A low-fat vegan diet improves glycemic control and cardiovascular risk factors in a randomized clinical trial in individuals with type 2 diabetes.
Barnard ND1, Cohen J, Jenkins DJ, Turner-McGrievy G, Gloede L, Jaster B, Seidl K, Green AA, Talpers S.
We sought to investigate whether a low-fat vegan diet improves glycemic control and cardiovascular risk factors in individuals with type 2 diabetes.
RESEARCH DESIGN AND METHODS:
Individuals with type 2 diabetes (n = 99) were randomly assigned to a low-fat vegan diet (n = 49) or a diet following the American Diabetes Association (ADA) guidelines (n = 50). Participants were evaluated at baseline and 22 weeks.
Forty-three percent (21 of 49) of the vegan group and 26% (13 of 50) of the ADA group participants reduced diabetes medications. Including all participants, HbA(1c) (A1C) decreased 0.96 percentage points in the vegan group and 0.56 points in the ADA group (P = 0.089). Excluding those who changed medications, A1C fell 1.23 points in the vegan group compared with 0.38 points in the ADA group (P = 0.01). Body weight decreased 6.5 kg in the vegan group and 3.1 kg in the ADA group (P < 0.001). Body weight change correlated with A1C change (r = 0.51, n = 57, P < 0.0001). Among those who did not change lipid-lowering medications, LDL cholesterol fell 21.2% in the vegan group and 10.7% in the ADA group (P = 0.02). After adjustment for baseline values, urinary albumin reductions were greater in the vegan group (15.9 mg/24 h) than in the ADA group (10.9 mg/24 h) (P = 0.013).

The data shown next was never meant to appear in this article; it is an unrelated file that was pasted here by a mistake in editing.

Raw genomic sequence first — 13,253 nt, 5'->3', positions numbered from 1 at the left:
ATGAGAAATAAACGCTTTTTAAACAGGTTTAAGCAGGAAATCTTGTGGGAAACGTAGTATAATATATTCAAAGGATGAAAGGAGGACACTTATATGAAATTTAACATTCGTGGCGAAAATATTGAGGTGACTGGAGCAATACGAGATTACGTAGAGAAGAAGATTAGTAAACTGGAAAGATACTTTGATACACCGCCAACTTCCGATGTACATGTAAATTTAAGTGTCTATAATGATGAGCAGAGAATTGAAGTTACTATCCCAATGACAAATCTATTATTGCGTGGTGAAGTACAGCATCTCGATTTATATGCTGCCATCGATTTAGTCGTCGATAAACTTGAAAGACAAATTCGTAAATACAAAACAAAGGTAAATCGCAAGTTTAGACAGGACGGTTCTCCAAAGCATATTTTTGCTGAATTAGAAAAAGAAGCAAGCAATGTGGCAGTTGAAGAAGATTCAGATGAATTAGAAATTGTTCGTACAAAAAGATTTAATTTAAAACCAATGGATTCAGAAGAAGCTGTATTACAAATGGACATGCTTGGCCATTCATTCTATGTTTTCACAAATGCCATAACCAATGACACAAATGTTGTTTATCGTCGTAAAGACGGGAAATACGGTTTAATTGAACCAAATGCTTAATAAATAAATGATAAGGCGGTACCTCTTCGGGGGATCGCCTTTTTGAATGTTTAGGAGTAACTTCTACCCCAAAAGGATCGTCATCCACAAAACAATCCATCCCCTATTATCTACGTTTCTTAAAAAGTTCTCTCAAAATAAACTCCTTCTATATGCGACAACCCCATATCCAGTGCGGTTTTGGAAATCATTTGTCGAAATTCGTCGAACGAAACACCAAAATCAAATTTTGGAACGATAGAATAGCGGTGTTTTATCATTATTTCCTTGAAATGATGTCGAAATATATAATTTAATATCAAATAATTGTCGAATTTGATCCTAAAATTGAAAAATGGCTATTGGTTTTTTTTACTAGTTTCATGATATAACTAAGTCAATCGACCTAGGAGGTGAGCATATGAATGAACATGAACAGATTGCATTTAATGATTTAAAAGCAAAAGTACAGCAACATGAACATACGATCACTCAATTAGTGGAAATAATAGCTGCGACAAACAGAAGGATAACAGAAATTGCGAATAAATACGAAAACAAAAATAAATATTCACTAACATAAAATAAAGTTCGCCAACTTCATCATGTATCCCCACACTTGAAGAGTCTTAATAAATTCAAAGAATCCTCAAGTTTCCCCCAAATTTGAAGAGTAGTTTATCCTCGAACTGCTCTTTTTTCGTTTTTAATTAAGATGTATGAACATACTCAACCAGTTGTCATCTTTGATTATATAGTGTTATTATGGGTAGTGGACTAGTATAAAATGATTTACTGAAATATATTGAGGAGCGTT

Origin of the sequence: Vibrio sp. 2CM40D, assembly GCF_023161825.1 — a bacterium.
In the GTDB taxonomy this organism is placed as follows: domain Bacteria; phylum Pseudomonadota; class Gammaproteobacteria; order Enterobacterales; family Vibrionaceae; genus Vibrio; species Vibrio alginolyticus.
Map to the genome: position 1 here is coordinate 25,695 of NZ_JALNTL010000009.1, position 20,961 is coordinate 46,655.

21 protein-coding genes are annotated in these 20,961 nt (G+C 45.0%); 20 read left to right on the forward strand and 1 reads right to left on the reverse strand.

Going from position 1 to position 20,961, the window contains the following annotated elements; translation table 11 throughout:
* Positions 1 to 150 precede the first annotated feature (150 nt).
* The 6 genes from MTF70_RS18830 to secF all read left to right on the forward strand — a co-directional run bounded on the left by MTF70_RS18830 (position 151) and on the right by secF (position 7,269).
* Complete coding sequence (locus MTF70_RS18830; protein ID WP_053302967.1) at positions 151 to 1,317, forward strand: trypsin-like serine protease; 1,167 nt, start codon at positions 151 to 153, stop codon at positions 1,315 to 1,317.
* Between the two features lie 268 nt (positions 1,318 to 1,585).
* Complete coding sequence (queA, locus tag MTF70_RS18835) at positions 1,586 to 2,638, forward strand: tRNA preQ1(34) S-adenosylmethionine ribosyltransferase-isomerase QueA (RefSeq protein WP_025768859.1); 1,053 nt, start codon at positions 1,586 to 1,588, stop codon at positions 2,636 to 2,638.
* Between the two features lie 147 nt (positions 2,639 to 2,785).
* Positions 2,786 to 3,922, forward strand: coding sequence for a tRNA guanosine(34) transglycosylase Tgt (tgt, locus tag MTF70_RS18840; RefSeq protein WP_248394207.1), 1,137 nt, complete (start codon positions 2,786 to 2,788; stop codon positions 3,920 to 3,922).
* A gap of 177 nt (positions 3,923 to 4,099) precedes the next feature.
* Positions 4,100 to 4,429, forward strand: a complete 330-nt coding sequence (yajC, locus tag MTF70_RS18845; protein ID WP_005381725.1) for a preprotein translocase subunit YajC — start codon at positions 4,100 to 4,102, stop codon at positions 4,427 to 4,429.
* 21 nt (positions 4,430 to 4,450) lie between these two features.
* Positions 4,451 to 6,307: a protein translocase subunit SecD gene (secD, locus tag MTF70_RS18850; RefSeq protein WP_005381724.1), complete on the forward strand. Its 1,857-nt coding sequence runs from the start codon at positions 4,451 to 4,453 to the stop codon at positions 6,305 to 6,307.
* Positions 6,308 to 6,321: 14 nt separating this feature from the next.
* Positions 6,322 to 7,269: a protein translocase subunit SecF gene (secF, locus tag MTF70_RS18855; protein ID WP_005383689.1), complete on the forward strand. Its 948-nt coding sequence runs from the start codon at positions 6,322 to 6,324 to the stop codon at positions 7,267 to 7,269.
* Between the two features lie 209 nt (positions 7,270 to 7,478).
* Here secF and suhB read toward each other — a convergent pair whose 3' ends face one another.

Both a low-fat vegan diet and a diet based on ADA guidelines improved glycemic and lipid control in type 2 diabetic patients. These improvements were greater with a low-fat vegan diet.